Social Media’s Impact on the Lifetime Value of Non-Members and Lapsed Members

May 5, 2009 at 10:50 am Leave a comment

For years, associations have been contemplating and calculating the lifetime value of a member.  In other words, the measure of the tangible value of a member who maintains her membership over a period of time minus the cost of servicing that membership. 

As we continue to move rapidly through the not-so-new frontier of the social web, we need to also look at another important lifetime value measure… that is the lifetime value of non-members and lapsed members.  The truth is we should have been looking at this particular measure even before the arrival of the social web years ago. 

Why you might ask?  First, because word-of-mouth marketing has been around since the dawn of spoken language.  An individual need not be a paying member, or customer, to create or detract value from your association. 

If favorable impressions about your association resides within the hearts and minds of non-members and lapsed members alike, there is always a higher likelihood that they would have favorable perspectives to share with their friends and colleagues that may influence tangible behavior.  Likewise, if unfavorable thoughts about your association occupy that expanse between the skull and the chest cavity of lapsed members and non-members, then there is an even higher likelihood that word-of-mouth communication will take place… the brand of communication that keeps association executives up at night.   

Enter, stage right, the social web.  Given the expansive reach of communication and interaction offered to virtually anyone with a computer and Internet connection, the sphere of influence impacting our association’s subject-matter has grown well beyond the walls of membership.  As such, the traditional notions of value creation has moved well beyond the tangible contributions of loyal members into the intangible, yet influential sphere of the social web.

Members are no longer the only game in town when it comes to value creation and influence.  While members are the cherished core of our associations,  we must expand our perspective and reach and engage the many influencers and, yes, detractors that are out there talking either directly or indirectly about our associations.  Remember, legitimate detractors most often complain because they care enough to participate and want to be heard.  With that said, be careful to not confuse reasonable detractors with incoherent crazies.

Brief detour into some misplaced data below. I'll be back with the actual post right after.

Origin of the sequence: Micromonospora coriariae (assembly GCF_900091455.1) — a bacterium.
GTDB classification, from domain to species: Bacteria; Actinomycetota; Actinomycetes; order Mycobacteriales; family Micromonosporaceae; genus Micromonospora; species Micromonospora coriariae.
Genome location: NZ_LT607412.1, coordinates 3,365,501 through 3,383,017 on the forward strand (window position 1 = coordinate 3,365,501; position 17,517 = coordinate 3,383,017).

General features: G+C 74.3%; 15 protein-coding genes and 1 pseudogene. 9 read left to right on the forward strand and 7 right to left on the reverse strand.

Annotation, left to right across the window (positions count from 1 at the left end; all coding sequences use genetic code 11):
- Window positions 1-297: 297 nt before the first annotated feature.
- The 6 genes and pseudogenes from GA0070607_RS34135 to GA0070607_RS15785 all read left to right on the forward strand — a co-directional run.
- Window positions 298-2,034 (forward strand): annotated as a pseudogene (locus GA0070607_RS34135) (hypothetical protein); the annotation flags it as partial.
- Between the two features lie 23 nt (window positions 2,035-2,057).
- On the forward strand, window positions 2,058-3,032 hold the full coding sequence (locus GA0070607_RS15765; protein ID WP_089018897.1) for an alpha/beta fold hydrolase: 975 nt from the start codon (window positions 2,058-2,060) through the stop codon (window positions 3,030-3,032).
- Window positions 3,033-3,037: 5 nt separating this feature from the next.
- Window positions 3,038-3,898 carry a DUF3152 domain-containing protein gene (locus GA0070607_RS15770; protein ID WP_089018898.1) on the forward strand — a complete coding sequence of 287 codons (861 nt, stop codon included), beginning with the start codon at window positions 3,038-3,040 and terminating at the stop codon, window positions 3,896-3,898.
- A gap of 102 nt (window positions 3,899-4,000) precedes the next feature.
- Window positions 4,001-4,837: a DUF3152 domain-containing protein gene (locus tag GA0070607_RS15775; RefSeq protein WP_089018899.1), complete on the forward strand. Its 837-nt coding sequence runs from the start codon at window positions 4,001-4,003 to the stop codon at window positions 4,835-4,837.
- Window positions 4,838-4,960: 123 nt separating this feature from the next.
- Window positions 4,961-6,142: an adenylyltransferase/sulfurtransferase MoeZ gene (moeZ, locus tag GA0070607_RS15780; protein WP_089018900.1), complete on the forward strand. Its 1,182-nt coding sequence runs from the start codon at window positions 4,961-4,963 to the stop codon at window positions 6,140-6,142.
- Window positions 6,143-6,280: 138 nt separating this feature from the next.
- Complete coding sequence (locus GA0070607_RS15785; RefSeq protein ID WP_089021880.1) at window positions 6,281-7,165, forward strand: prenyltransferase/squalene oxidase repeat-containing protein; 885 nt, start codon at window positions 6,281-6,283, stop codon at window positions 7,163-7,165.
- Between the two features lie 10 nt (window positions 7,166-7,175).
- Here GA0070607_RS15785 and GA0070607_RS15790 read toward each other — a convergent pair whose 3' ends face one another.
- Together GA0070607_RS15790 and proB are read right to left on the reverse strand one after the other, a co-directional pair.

There is also the layer of lurking participants who may not be out there creating content, but are certainly tuning in. 

Your association’s social media strategy should factor in the tangible and intangible value of those lapsed members and non-members who are both visible and active out on the social web.  Even more, if you make the right connection you stand to gain even more than the value-generating relationship, conversation and content… you might actually win them back or bring them on board for the very first time as members as well as their followers.

By now, I’m sure some of you have already asked the inevitable question… “Sounds great, but how do you measure the lifetime value of lapsed members and non-members?”.  The answer depends on your association’s defined measures for success relating to social media strategy.  It’s not always immediate dollars as social media is relationship and conversation-based marketing by its very nature.  Put another way, it’s like planting seeds to fertile soil which you nurture and cultivate. 

However, there are measures including:

– Web analytics, links, demographics, ratings, Technorati ranking of content sources, qualitative comment analysis, content timing and more..


– Membership growth, inbound web traffic, conference registration, product sales and much more. 

Another way to measure offline value creation would be to develop benchmark snapshots of membership and customer geography (city, county, state, region, country) and track increasing/decreasing trends over time.  While the social web is universal, we all have a geographic point of origin which is our physical social sphere.

Don’t forget that you can actively track re-captured members.  Further, you can create “customer” records in your AMS for key social web influencers/participants and run periodic anlaysis to see who has joined. 

There’s still the good old-fashioned means of asking new members and customers how they first learned about your association.  Beyond the generic social media sources (such as Twitter, Facebook, etc) to specific blogs or other social communities run by key influencers.

The most important consideration is to be creative, experimental and open-minded as you fight off the temptation to become paralyzed by the illusion of perfection.


Entry filed under: participation, people, Social Media, Volunteer Strategy, Web 2.0 and Beyond. Tags: , , , , , , , .

The Root of Powerful Social Media Strategy The Role of the Emotional Value Proposition in Cultivating Member Loyalty and Activism

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